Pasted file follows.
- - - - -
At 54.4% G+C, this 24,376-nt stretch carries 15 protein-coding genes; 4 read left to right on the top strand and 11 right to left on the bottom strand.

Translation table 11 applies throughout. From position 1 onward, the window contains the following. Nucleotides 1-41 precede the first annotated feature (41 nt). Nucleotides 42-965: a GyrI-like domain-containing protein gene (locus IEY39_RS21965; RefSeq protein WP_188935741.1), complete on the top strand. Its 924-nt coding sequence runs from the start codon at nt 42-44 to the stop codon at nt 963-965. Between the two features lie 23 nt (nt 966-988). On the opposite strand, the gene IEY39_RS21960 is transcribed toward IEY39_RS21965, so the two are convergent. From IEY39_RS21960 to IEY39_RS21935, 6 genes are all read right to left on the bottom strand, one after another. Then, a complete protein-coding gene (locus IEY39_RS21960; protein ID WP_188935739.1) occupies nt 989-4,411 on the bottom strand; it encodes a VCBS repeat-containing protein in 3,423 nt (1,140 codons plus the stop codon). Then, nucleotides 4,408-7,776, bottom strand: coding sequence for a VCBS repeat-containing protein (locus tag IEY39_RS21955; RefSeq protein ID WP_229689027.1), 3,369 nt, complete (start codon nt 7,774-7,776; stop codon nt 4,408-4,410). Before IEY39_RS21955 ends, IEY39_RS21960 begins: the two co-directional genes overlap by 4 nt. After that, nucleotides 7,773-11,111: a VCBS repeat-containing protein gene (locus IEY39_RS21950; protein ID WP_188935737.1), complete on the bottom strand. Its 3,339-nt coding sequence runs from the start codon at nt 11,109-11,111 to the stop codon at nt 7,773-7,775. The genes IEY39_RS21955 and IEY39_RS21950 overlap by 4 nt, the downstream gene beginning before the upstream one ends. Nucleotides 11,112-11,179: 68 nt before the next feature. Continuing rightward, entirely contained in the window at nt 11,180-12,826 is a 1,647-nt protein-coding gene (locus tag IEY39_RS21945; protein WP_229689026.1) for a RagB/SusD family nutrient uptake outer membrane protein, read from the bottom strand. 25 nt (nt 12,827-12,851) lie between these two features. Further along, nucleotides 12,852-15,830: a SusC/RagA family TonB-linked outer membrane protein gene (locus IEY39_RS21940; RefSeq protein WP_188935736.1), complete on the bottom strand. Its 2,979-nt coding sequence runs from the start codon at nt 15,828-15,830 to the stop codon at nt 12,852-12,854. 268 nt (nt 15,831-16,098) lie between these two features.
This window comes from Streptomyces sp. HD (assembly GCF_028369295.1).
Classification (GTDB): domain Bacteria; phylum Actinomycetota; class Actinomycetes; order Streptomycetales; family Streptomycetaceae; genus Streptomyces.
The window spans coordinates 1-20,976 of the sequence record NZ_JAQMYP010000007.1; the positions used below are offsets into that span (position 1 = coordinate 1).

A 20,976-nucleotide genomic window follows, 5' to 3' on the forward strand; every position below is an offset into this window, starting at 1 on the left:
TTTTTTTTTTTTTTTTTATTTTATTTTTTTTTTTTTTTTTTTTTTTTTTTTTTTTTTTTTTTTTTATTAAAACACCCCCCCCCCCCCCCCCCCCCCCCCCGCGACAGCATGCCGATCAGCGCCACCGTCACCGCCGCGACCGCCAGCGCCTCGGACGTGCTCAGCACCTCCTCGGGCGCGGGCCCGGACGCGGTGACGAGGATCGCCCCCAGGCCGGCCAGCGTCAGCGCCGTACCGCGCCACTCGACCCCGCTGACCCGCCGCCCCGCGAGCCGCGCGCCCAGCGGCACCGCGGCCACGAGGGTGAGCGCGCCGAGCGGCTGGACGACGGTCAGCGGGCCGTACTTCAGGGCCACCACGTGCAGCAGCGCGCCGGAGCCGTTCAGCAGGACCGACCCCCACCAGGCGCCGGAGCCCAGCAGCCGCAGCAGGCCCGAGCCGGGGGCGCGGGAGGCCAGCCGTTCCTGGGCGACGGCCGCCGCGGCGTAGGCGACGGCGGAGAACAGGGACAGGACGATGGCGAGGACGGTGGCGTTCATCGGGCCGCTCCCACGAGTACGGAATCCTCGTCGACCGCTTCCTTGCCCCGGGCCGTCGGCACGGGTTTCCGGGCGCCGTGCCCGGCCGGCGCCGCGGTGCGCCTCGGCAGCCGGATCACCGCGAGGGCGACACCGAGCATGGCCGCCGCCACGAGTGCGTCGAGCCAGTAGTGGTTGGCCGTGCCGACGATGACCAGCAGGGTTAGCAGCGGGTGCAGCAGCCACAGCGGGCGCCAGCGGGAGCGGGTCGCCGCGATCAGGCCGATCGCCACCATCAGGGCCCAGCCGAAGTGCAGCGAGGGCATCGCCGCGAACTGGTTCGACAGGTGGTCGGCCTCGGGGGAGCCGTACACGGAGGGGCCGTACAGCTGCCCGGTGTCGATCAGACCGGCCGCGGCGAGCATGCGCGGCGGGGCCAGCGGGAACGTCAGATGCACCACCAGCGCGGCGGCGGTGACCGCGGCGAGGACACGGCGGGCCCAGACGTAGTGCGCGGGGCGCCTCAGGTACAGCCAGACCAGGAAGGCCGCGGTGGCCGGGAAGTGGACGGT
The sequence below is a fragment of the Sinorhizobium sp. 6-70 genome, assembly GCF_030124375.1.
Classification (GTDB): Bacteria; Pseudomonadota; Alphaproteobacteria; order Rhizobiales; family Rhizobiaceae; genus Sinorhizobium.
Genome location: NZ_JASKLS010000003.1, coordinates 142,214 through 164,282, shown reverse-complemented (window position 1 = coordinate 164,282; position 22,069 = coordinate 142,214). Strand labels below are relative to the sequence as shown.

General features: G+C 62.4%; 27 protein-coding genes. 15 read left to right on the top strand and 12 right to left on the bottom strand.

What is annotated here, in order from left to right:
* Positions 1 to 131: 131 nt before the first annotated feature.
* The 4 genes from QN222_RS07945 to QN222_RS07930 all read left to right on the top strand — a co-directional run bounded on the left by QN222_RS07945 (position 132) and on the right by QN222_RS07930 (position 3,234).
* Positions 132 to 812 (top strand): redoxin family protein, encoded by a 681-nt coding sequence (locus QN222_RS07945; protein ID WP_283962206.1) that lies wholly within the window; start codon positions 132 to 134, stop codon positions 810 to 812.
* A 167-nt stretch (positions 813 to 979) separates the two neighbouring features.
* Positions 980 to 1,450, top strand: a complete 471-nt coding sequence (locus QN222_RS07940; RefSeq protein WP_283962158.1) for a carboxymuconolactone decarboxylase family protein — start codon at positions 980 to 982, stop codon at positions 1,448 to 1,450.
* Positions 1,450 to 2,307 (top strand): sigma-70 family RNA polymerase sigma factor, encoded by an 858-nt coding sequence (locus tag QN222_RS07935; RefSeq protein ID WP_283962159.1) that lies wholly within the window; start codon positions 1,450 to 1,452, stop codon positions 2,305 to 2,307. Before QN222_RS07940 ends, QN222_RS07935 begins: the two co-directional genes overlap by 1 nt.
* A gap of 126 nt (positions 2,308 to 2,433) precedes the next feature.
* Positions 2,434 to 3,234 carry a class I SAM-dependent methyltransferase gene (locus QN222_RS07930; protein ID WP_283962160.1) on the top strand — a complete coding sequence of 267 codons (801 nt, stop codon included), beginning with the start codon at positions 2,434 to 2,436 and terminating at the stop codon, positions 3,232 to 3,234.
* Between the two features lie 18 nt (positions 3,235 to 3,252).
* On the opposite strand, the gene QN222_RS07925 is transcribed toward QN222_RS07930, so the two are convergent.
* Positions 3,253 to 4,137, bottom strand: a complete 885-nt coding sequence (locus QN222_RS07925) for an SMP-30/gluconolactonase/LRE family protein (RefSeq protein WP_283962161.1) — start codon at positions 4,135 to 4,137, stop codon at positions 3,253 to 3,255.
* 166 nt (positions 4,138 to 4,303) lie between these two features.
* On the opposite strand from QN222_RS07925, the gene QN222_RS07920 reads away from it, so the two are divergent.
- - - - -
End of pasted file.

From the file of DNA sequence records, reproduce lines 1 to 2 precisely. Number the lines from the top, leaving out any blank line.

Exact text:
At 54.4% G+C, this 24,376-nt stretch carries 15 protein-coding genes; 4 read left to right on the top strand and 11 right to left on the bottom strand.

Translation table 11 applies throughout. From position 1 onward, the window contains the following. Nucleotides 1-41 precede the first annotated feature (41 nt). Nucleotides 42-965: a GyrI-like domain-containing protein gene (locus IEY39_RS21965; RefSeq protein WP_188935741.1), complete on the top strand. Its 924-nt coding sequence runs from the start codon at nt 42-44 to the stop codon at nt 963-965. Between the two features lie 23 nt (nt 966-988). On the opposite strand, the gene IEY39_RS21960 is transcribed toward IEY39_RS21965, so the two are convergent. From IEY39_RS21960 to IEY39_RS21935, 6 genes are all read right to left on the bottom strand, one after another. Then, a complete protein-coding gene (locus IEY39_RS21960; protein ID WP_188935739.1) occupies nt 989-4,411 on the bottom strand; it encodes a VCBS repeat-containing protein in 3,423 nt (1,140 codons plus the stop codon). Then, nucleotides 4,408-7,776, bottom strand: coding sequence for a VCBS repeat-containing protein (locus tag IEY39_RS21955; RefSeq protein ID WP_229689027.1), 3,369 nt, complete (start codon nt 7,774-7,776; stop codon nt 4,408-4,410). Before IEY39_RS21955 ends, IEY39_RS21960 begins: the two co-directional genes overlap by 4 nt. After that, nucleotides 7,773-11,111: a VCBS repeat-containing protein gene (locus IEY39_RS21950; protein ID WP_188935737.1), complete on the bottom strand. Its 3,339-nt coding sequence runs from the start codon at nt 11,109-11,111 to the stop codon at nt 7,773-7,775. The genes IEY39_RS21955 and IEY39_RS21950 overlap by 4 nt, the downstream gene beginning before the upstream one ends. Nucleotides 11,112-11,179: 68 nt before the next feature. Continuing rightward, entirely contained in the window at nt 11,180-12,826 is a 1,647-nt protein-coding gene (locus tag IEY39_RS21945; protein WP_229689026.1) for a RagB/SusD family nutrient uptake outer membrane protein, read from the bottom strand. 25 nt (nt 12,827-12,851) lie between these two features. Further along, nucleotides 12,852-15,830: a SusC/RagA family TonB-linked outer membrane protein gene (locus IEY39_RS21940; RefSeq protein WP_188935736.1), complete on the bottom strand. Its 2,979-nt coding sequence runs from the start codon at nt 15,828-15,830 to the stop codon at nt 12,852-12,854. 268 nt (nt 15,831-16,098) lie between these two features.